In 2017, Sophie Pierce’s life changed forever when her twenty-year-old son Felix died suddenly and unexpectedly. Her book ‘The Green Hill’ is set amid the rivers and rocks of Dartmoor and the sea off the South Devon coast. It charts her journey through this trauma, showing the ways that engagement with the natural world helps us contend with our own mortality. With illustrations by Alex Murdin.
My friend Catherine and I meet in Teignmouth to swim at the Parson and Clerk. These are rock formations in the red cliffs by Parsons Tunnel, through which Brunel’s famous railway goes. The Parson protrudes from the end of the cliffs, with an archway through which you can swim. The Clerk is a small stack island (getting smaller every year) just off the shore. This coastline, with its terracotta cliffs, was created millions of years ago, when the area was a hot desert plain. The cliffs, being so old, feel, to me, like a graphic embodiment of time, and our place in it, something I have been thinking about so much since Felix died.
Catherine and I walk along the railway wall towards the northern end of the beach, which is where the rail line disappears into the tunnel. She naturally asks how I am, and I come out with a phrase that keeps rebounding around my head at the moment: ‘clinging to the wreckage’. I feel as though I’m hanging on by my fingernails to what I have left.
When, earlier, I’d looked at the webcam for Teignmouth, the water was looking flat calm, and perfect for a for a swim through the arch. I’ve had a couple of goes at this before but the sea has always been too rough to get through. However, in reality, when we get there today the sea is quite steely and choppy. The weather is all over the place – there are looming grey clouds and then bursts of sunshine.
Trains rumble by on the line behind us as we get changed. We wade into the water and then launch off into the chop. We are buffeted by the waves as we bounce along past the cliffs on our left, admiring their astonishingly bright red colour and their tufty green vegetation like unruly clumps of hair. We see a smart little oystercatcher, startling in black and white, standing sentinel on a rock.
We look up and see gulls in their nests in niches in the cliff above us. We pass the Clerk and approach the arch, magnificent and grand with its dramatic horizontal stripes of rock. We are unceremoniously bounced and tossed towards it by the wind and waves, and as we are swept through, we look up at its might overhead, and back through to the small phallic Clerk, framed by the opening. Once we are through to the other side, it’s like being in another place entirely. It is sheltered, and the sea is calm and a beautiful petrol-blue against the brick-red cliffs. We swim languidly, enjoying the flat water, and are heading towards a large cave when suddenly we catch sight of a big seal, about 200 yards away. That’s way too close in my book.
I have a bit of a history with seals. I remember the first time I encountered one in the water. I was with Anna at Hope Cove. We were swimming quite far into the bay at Inner Hope, aiming for a little island in the middle. I thought I saw something dark out of the corner of my eye but dismissed it. Then I felt something touch my leg – and I dismissed that too. Then, a couple of minutes later, a large, smooth head with huge, soulful eyes popped up right in front of us. My first thought was, Oh, wow, how wonderful to be so close to such a beautiful creature in its native habitat. But this quickly changed to panic when it leaned its head back, snorted through its very big nostrils and sank back into the sea, from where it was of course invisible and able to bump us without prior warning.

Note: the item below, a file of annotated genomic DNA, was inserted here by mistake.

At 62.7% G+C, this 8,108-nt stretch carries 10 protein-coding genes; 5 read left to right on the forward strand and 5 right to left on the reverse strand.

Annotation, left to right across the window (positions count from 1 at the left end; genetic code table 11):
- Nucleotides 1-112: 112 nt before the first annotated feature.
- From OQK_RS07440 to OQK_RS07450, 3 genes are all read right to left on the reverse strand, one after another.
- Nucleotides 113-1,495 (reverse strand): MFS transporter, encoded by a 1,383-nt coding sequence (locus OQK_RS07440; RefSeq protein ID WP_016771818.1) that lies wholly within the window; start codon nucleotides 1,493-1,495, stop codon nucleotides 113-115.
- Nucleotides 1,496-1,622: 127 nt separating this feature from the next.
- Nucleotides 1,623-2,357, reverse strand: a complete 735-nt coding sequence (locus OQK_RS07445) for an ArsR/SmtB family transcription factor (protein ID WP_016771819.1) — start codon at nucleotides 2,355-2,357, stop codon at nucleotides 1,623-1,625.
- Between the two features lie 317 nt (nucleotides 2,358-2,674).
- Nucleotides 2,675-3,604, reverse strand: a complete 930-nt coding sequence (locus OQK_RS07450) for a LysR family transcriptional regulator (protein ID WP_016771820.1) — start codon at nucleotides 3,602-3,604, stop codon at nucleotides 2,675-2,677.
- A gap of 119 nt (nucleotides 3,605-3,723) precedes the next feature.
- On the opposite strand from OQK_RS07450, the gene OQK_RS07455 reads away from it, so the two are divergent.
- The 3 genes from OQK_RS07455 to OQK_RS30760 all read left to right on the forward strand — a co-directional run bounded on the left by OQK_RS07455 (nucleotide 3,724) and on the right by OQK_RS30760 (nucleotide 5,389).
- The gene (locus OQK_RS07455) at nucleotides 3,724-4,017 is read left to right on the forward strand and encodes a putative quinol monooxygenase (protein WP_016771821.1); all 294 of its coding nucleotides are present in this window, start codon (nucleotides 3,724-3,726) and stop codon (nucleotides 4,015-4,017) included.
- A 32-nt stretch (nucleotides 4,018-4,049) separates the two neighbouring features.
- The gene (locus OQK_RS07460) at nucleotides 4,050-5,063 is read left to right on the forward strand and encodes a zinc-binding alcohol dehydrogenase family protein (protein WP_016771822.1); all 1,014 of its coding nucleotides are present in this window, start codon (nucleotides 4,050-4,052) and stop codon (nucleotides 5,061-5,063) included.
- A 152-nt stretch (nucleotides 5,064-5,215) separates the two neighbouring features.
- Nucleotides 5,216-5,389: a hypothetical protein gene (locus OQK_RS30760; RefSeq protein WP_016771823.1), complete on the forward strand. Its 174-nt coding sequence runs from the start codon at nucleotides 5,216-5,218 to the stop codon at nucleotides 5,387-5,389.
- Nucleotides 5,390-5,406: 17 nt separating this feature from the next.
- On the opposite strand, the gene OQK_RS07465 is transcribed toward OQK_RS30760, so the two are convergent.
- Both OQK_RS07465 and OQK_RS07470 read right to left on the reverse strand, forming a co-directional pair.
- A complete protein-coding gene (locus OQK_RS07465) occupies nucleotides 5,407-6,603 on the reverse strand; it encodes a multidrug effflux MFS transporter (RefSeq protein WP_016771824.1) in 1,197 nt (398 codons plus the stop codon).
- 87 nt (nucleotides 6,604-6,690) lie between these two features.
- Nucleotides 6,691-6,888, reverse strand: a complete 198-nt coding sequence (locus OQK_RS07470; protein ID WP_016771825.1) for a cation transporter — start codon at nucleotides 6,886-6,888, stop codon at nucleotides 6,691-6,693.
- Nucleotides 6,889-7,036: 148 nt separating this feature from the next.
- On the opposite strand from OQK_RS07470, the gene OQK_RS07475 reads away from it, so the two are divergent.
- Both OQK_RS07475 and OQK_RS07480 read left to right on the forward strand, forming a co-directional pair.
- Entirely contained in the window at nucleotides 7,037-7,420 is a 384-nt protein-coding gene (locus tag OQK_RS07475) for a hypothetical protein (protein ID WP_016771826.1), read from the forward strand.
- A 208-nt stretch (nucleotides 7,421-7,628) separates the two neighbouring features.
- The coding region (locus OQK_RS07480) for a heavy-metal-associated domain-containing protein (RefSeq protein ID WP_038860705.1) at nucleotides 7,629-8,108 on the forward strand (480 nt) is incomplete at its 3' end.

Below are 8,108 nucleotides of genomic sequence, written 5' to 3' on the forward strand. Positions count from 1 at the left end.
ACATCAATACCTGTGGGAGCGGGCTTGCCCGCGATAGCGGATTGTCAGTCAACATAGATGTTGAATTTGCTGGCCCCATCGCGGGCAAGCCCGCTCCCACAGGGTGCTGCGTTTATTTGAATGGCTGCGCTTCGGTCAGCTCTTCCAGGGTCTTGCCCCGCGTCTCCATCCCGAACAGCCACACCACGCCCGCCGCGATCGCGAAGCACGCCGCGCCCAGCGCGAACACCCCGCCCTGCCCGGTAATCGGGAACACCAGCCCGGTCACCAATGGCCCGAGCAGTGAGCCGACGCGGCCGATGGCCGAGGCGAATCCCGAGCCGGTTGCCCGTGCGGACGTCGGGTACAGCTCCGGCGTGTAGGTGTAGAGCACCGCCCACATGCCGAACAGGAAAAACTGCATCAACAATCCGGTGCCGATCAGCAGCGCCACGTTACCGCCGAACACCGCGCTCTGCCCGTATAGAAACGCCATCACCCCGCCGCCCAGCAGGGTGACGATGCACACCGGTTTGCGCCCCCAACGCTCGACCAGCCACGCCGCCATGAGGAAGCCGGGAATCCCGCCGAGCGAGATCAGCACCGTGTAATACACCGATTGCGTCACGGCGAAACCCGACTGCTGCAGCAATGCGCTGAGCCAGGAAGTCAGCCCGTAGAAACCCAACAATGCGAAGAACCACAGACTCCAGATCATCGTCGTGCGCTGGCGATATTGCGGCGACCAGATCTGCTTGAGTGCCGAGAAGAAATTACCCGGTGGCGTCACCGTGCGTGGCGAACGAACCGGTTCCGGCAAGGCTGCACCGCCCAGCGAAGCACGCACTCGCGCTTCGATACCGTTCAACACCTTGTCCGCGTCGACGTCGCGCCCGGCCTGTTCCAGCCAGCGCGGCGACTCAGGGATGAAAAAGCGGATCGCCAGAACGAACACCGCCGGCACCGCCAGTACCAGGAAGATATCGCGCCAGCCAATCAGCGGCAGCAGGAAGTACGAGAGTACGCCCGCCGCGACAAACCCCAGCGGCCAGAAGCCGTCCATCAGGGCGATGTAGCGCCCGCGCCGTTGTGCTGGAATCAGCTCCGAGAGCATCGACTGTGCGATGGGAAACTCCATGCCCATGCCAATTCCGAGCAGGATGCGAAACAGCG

Ever since, I have given seals a wide berth, so Catherine and I turn tail and head back through the arch, and we find it is really hard going. Carelessly, we had not been paying attention when swimming out, and only now we realise that we were carried most of the way to the arch with little effort on our part. Now, we find heading back against the wind and current is really tough. Every time we make a stroke forward, we get pushed back by big waves. At one point I feel as though we aren’t making any progress at all, but try not to worry. Then, I find myself in a moment of not caring what happens. I indulge the feeling for a short while, then snap out of it and try to think what to do. We decide to give up trying to make a straight line back to the shore, and instead head for a nearby rock where we can get out and have a rest. We sit there for a while and then get back in; re-energised, we push back to the shore through the unfriendly swell.
It’s a relief to get back on dry land. We talk about what’s just happened. We were frightened, we got pretty cold, but at least we were out there, connecting with the elements, living. For me, at a very basic level, it was about distracting myself from the enormity of what has happened, putting myself at the mercy of the elements, and of nature, red in tooth and claw. To be perfectly honest, I didn’t care about putting myself in danger. I want to live really live, and I don’t mind if I die in the process.
Extracted from ‘The Green Hill: Letters to a Son’, out now and available here, published by Unbound.